AH:  Well, I went to art school. That was an experiment in creativity. I really wanted to go anywhere that was 3000 miles away from Pebble Beach! Boston provided that. They were offering a degree program at Tufts University in the museum school. I was pretty good in art, but I knew there was a big difference between being pretty good and having something to say. But I liked the materials. I loved etching and lithography. I loved the physical nature of working with those big stones, and the gum Arabic. When it worked and the ink set and you could make a print, I thought it was just fabulous. The work I was printing was not particularly splendid in any way, but it was fun to try it, and I'm glad I did.

RW:  That experience of working with the stone and…

AH:  …the grinding and the different rouges and the copper plates-the spit bite, and all of that.

RW:  Have you managed to keep something in your life that satisfies you in those physical areas?

AH:  Yes. I love construction. I like building things. I should have gotten a contractor's license. I could have saved myself a lot of anxiety. I love remodeling and building things from scratch. I love the materials. I just finished building Oxbow School in Napa. It's been six years of solid construction up there. I love working with architects. So the physical is very much part of my life. I like bringing things out of nothing.

RW:  Do you think that in art and art making there is some essential physicality that is important?

AH:  Yes. I'm very drawn to work that's quite physical.

RW:  Something is fed by having that immediate sensate experience.

AH:  I'm not an intellectual person and I like a sense of accomplishment. If you can make something, even if you don't get a great print off of your stone, but if it's prepared properly and all the chemistry comes together, there's a great sense of accomplishment. I mean, who ever thought of gum Arabic on a stone? And ink? That's right up there with the original person who made the olive work as an edible food, as opposed to the bitter thing that comes off the tree. It's manipulation, and active and passive at the same time. Being present. And we all want to mess with stuff.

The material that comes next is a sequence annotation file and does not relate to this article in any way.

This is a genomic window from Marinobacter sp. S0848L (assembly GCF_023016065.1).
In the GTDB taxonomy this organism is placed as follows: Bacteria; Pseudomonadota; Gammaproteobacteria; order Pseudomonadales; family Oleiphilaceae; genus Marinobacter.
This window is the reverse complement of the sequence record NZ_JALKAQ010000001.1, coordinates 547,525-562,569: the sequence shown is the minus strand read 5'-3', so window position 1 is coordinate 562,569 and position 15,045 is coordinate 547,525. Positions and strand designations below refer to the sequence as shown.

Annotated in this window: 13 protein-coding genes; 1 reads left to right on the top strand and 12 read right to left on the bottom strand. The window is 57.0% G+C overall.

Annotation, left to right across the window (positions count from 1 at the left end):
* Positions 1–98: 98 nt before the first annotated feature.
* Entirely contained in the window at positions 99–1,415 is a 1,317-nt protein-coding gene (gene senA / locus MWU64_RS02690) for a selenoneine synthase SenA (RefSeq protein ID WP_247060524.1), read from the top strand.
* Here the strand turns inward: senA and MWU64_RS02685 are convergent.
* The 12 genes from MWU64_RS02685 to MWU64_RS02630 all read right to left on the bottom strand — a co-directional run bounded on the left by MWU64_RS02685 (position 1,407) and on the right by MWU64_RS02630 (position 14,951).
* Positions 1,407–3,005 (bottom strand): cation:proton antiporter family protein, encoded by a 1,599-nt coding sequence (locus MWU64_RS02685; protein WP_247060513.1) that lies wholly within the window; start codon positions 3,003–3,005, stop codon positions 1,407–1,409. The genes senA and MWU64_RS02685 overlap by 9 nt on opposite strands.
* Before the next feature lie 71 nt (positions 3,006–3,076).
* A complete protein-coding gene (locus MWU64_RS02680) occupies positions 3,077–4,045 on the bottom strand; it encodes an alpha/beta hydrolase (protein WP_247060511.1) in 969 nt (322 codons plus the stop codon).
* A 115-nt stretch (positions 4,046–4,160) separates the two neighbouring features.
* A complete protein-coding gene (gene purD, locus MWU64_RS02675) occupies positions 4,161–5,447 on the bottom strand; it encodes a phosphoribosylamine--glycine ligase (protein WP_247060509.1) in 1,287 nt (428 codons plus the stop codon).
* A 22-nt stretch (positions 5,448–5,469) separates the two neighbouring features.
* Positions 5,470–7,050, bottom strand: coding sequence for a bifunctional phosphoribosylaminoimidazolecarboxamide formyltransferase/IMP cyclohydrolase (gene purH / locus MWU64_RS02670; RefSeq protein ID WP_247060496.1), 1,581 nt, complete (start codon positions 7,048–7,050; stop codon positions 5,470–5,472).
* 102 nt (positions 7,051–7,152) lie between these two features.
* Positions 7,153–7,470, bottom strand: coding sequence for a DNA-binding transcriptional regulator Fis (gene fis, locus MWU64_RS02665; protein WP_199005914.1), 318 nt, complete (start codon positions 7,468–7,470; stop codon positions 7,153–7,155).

RW:  I'm interested in what were the doors-you talked about your experience of going back to the meetings at the Walker Center and how something happened there for you-I'm interested in those personal experiences which were doorways for you into what has become your interest and commitment to the arts.

AH:  I've never liked doors actually. It's interesting you would use that analogy. I've always lived in places that don't have a lot of doors, and people used to comment on that. This house has a few doors, but the one I lived in for 25 years didn't really have any doors at all. It had big spaces and a loft. I don't like Victorian-type houses where it's all about a corridor and then parlors off to the side. Doors are something which, by now, I know I don't relate well to and don't like.

But the portals were, I think, when I realized I had resources. And I grew up in a funny kind of way. I mean, I knew that there was a lot of money, but it was never tangible. I never had money. Everything in Pebble Beach was done by charging. There was credit everywhere. You just went to the coffee shop and said "I want my egg salad sandwich and my chocolate shake," which is what I lived on, and it was charged. The grocery store—you just signed for it. Everybody ran credit.

Well, I came to New York and they definitely deal with money there. So there was a whole new awareness. You had to have a wallet. You had to have a purse. This was before credit cards. What I'm getting at is the portal of realizing you have resources that can take you places.

I guess a little bit of it was the legacy of T. B. Walker, I really didn't know my own grandfather, much less my great grandfather, yet by going back to Minneapolis I got a sense of the legacy of this man. He was probably a pretty unusual guy, one of these self-made individuals who came up and got into real estate and made good partnerships with people and made a ton of money and bought art with it. For Minneapolis, that was pretty unusual. They did it in New York and Chicago, but nobody was doing that and setting it out to be accessible for the public in Minneapolis.